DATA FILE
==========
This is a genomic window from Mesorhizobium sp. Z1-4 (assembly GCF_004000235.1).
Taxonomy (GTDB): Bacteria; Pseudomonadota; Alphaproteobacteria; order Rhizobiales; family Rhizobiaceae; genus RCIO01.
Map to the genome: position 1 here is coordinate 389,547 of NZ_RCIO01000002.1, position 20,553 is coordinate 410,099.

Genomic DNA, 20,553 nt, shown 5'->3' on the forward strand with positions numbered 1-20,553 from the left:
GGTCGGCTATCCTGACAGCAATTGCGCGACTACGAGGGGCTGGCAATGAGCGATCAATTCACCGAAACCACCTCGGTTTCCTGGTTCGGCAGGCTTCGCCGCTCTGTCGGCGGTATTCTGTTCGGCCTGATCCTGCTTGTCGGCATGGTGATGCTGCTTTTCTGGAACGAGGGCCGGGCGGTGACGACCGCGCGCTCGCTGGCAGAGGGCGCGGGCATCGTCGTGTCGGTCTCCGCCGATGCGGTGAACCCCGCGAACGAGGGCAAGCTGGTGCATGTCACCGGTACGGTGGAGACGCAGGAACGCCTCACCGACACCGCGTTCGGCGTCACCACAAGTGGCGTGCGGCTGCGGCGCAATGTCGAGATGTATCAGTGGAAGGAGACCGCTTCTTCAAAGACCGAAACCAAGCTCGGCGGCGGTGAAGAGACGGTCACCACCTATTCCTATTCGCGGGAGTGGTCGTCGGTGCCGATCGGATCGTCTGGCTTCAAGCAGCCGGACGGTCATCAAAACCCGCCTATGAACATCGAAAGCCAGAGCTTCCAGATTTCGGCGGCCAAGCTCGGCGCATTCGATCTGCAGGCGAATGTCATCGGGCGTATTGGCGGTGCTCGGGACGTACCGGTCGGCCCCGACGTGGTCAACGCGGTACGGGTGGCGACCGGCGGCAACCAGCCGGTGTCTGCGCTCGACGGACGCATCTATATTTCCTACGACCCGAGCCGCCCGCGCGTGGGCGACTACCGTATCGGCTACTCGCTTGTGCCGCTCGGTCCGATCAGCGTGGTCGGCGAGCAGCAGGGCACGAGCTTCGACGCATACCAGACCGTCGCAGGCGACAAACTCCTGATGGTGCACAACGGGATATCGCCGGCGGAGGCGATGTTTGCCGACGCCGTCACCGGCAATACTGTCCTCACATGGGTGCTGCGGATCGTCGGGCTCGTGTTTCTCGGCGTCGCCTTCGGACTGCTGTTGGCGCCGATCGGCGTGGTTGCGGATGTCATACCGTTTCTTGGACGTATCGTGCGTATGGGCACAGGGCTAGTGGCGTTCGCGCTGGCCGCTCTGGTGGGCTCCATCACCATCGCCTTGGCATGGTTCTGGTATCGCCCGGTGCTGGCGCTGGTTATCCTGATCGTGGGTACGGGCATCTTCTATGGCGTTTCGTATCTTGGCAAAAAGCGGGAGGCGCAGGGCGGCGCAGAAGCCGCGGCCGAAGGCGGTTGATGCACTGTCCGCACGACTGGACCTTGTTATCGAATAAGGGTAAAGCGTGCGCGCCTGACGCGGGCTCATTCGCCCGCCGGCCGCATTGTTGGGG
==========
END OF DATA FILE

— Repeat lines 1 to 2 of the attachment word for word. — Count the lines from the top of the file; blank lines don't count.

This is a genomic window from Mesorhizobium sp. Z1-4 (assembly GCF_004000235.1).
Taxonomy (GTDB): Bacteria; Pseudomonadota; Alphaproteobacteria; order Rhizobiales; family Rhizobiaceae; genus RCIO01.